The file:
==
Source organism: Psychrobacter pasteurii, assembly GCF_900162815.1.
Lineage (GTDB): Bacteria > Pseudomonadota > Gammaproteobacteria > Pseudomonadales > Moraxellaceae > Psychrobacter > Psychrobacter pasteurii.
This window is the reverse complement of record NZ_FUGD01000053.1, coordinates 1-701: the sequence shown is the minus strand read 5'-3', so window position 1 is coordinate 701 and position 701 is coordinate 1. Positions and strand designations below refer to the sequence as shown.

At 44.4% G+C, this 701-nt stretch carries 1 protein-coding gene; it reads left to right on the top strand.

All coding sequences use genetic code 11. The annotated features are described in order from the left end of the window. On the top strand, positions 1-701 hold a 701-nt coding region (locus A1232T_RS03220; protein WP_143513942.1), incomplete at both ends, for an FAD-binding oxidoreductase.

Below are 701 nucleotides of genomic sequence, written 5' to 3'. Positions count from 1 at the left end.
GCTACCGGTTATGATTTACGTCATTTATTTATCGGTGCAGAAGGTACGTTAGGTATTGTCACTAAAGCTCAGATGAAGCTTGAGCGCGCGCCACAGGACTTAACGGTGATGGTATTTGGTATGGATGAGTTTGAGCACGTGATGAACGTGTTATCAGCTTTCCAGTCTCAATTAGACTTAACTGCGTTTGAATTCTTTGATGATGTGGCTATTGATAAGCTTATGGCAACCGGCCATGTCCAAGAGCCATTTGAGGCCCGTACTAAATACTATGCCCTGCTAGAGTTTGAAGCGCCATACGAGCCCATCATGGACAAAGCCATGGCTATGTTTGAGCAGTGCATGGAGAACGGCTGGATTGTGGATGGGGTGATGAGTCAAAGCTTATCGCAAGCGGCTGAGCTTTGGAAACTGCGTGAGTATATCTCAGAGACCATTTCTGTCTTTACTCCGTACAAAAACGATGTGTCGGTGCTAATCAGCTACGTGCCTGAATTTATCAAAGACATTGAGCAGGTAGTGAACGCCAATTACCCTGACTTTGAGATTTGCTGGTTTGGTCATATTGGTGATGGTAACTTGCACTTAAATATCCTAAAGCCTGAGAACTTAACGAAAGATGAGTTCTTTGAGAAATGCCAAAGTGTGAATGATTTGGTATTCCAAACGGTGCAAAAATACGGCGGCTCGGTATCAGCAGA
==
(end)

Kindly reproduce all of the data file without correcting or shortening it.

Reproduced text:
Source organism: Psychrobacter pasteurii, assembly GCF_900162815.1.
Lineage (GTDB): Bacteria > Pseudomonadota > Gammaproteobacteria > Pseudomonadales > Moraxellaceae > Psychrobacter > Psychrobacter pasteurii.
This window is the reverse complement of record NZ_FUGD01000053.1, coordinates 1-701: the sequence shown is the minus strand read 5'-3', so window position 1 is coordinate 701 and position 701 is coordinate 1. Positions and strand designations below refer to the sequence as shown.

At 44.4% G+C, this 701-nt stretch carries 1 protein-coding gene; it reads left to right on the top strand.

All coding sequences use genetic code 11. The annotated features are described in order from the left end of the window. On the top strand, positions 1-701 hold a 701-nt coding region (locus A1232T_RS03220; protein WP_143513942.1), incomplete at both ends, for an FAD-binding oxidoreductase.

Below are 701 nucleotides of genomic sequence, written 5' to 3'. Positions count from 1 at the left end.
GCTACCGGTTATGATTTACGTCATTTATTTATCGGTGCAGAAGGTACGTTAGGTATTGTCACTAAAGCTCAGATGAAGCTTGAGCGCGCGCCACAGGACTTAACGGTGATGGTATTTGGTATGGATGAGTTTGAGCACGTGATGAACGTGTTATCAGCTTTCCAGTCTCAATTAGACTTAACTGCGTTTGAATTCTTTGATGATGTGGCTATTGATAAGCTTATGGCAACCGGCCATGTCCAAGAGCCATTTGAGGCCCGTACTAAATACTATGCCCTGCTAGAGTTTGAAGCGCCATACGAGCCCATCATGGACAAAGCCATGGCTATGTTTGAGCAGTGCATGGAGAACGGCTGGATTGTGGATGGGGTGATGAGTCAAAGCTTATCGCAAGCGGCTGAGCTTTGGAAACTGCGTGAGTATATCTCAGAGACCATTTCTGTCTTTACTCCGTACAAAAACGATGTGTCGGTGCTAATCAGCTACGTGCCTGAATTTATCAAAGACATTGAGCAGGTAGTGAACGCCAATTACCCTGACTTTGAGATTTGCTGGTTTGGTCATATTGGTGATGGTAACTTGCACTTAAATATCCTAAAGCCTGAGAACTTAACGAAAGATGAGTTCTTTGAGAAATGCCAAAGTGTGAATGATTTGGTATTCCAAACGGTGCAAAAATACGGCGGCTCGGTATCAGCAGA